The Bliss Blog

The Bliss Blog


Is Suffering Necessary?

Edie Weinstein

I am on the flip side of a week’s worth of a messy, painful, not much fun bout with shingles. A week ago, my left eye was prize-fighter swollen, my skin was peeling off my face, I had a chisel to the skull, scalp burning and tingling pain on the left side of my head. Getting out of bed was an ordeal and there I rested and rejuvenated for several days, dosed with meds and showered with love and prayers. A week later, I am almost good as new. My eye is fully functioning, my appearance presentable with only minor head ouchies. I attribute my rapid recovery to all of the above and to my strong intention and knowledge that “I’ll see it when I believe it,” since I have been affirming that “I see my way clear to complete and total wellness.”

When I posted this on Facebook, one of my friends had commented that some people suffer with shingles for weeks or months and that it was remarkable that I had bounced back so quickly. My answer was that I “straight out refused to suffer.” I find that pain is inevitable in our lives, because we are human and have pain receptors in our bodies, but suffering is optional. She queried about how to address the genuine suffering of people who endure chronic conditions.

I can’t speak for anyone else’s experience but my own. With compassion, I acknowledge that others do experience suffering and struggle. My husband was ill for 6 years with Hepatitis C, neuropathy, chronic pain and bouts of depression as a result. When he died, there was a sense of relief that he was no longer suffering. I felt helpless at times to assist in his healing. In my role as a therapist I have worked with clients who have all types of mental health diagnoses and addictions and sometimes I have felt the same way, that all I could do is be present and witness their process and walk through it with them. I take a page from Victor Frankl who said “Everything can be taken from a man but one thing: the last of the human freedoms—to choose one’s attitude in any given set of circumstances, to choose one’s own way.”

Each person’s experience is unique to them. I know that I experience suffering when I believe that something painful or unpleasant is never going to change or maybe even get worse. Byron Katie says that when she believes her thoughts, she suffers and when she doesn’t believe her thoughts, she doesn’t suffer. I don’t mean for it sound flip or cavalier. One of the things I learned from my parents was resilience. I have come to accept that I have survived everything that has ever happened in my life and so has everyone else. Like any other situation, this one has made me stronger and more flexible and resilient.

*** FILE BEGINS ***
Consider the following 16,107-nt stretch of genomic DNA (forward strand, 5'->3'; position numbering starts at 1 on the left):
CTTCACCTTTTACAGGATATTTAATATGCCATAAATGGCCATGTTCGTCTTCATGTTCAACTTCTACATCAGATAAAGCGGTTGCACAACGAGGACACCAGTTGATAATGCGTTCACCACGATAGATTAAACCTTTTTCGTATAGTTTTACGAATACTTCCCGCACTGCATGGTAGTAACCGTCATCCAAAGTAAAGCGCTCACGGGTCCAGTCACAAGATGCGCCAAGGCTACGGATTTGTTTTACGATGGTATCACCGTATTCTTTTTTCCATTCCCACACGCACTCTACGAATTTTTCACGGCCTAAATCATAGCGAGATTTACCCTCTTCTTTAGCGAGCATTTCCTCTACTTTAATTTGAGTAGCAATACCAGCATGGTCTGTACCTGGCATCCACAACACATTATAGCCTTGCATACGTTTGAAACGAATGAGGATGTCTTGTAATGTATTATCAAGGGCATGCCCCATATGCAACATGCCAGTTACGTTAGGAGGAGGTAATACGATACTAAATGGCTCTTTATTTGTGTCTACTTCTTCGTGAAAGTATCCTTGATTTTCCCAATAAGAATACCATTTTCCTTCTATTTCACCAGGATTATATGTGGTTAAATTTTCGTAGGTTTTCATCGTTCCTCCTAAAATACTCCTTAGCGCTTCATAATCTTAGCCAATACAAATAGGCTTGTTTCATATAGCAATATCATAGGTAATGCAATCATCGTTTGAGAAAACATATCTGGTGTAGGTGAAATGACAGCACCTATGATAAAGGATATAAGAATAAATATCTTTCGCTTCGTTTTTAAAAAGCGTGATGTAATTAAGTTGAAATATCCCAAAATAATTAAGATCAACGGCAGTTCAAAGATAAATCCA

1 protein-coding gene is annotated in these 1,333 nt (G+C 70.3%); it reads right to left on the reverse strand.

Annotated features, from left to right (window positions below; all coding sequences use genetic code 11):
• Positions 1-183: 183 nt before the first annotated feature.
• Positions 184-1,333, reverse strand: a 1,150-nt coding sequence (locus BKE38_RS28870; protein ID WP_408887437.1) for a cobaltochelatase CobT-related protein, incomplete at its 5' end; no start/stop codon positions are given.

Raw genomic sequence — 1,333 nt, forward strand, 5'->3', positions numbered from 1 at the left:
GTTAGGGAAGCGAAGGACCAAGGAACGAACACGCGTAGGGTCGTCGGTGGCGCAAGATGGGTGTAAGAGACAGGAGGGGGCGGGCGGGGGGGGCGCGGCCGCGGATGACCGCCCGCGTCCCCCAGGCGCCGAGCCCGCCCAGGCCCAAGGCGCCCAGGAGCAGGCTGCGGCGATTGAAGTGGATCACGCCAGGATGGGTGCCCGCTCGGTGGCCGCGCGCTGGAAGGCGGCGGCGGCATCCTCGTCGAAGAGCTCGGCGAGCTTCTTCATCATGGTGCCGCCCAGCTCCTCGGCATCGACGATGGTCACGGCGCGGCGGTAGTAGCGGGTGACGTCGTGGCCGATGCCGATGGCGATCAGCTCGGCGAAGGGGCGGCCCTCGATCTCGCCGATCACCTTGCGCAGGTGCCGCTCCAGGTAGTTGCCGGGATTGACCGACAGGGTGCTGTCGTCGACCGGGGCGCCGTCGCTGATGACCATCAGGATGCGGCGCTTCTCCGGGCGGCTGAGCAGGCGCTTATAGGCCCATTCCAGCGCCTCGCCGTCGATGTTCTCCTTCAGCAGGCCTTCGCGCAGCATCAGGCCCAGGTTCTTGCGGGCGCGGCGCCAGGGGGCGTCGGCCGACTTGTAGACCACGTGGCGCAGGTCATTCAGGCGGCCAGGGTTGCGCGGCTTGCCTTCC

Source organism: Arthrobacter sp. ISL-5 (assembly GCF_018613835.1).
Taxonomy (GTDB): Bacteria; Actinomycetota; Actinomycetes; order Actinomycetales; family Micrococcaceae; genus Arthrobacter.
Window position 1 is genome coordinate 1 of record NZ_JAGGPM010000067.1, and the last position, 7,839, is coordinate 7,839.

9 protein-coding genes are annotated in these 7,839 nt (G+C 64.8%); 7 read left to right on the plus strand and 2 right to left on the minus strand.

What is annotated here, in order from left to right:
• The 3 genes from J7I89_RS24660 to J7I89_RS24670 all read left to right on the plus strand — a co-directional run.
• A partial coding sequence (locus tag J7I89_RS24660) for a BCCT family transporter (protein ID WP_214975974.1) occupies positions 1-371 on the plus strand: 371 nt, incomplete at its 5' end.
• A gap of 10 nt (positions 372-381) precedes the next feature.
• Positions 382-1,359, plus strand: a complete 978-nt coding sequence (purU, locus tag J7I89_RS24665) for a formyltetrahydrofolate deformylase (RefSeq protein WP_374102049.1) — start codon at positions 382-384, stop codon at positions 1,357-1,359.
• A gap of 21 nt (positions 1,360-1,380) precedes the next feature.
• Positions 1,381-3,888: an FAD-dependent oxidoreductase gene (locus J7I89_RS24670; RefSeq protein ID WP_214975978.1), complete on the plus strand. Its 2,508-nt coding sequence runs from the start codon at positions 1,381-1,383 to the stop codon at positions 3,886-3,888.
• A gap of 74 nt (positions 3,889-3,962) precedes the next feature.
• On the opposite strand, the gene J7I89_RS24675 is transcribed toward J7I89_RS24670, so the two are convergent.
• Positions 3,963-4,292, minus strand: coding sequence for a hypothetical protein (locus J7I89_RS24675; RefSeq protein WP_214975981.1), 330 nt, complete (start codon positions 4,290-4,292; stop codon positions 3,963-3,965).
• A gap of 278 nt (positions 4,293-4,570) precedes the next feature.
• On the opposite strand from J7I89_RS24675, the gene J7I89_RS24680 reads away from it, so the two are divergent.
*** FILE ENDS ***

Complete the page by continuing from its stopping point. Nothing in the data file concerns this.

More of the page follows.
How do you define suffering?

How do you move through it?



Previous Posts

Sexpot With Stretchmarks
Imagine having your own personal cheerleader who enthusiastically reminds you that you are gorgeous, worthy, creative, brilliant and loveable. Would you believe her? Would you say "Who are you kidding? I'm overweight, under-paid, over worked and under-played." Jenny G. Perry is a Renaissance Woma

posted 10:35:58am Jan. 29, 2015 | read full post »

How Do You Create A Life That You Love?
  One of the most essential questions you can ask yourself,  is the one presented in the title of this article. We have a choice to experience an existence that takes us from the day of our birth to the day of our death, with the 'same old, same old' activities that is about getting by OR w

posted 9:29:54pm Jan. 28, 2015 | read full post »

Is Sleep Highly Over-rated?
    I had long believed and expressed that sleep was highly over-rated whenever someone would ask how I managed to maintain what I called a 'crazy-busy' schedule that included a full time job, several over-lapping consulting jobs, raising a child as a single parent after being widowe

posted 9:08:03am Jan. 28, 2015 | read full post »

The Gift of Vulnerability
A quote from one of my favorite books has set the stage for an ongoing process in my life. The Velveteen Rabbit is a tale of a little boy whose toys dispense wisdom to each other,  the child and the reader of this classic. The rabbit, who is a bit insecure and wondering if the tot will favor him, a

posted 10:17:06am Jan. 26, 2015 | read full post »

On the Elevator
  Yesterday I received a surprise in the mail. It was a tiny pocket sized book called Back To Joy that was compiled by author June Cotner. It contains tidbits of wisdom from the likes of Anne Lamott, John Welwood, Winston Churchill, Helen Keller, Rachel Carson, Og Mandino and someone else wh

posted 9:26:51pm Jan. 24, 2015 | read full post »




Report as Inappropriate

You are reporting this content because it violates the Terms of Service.

All reported content is logged for investigation.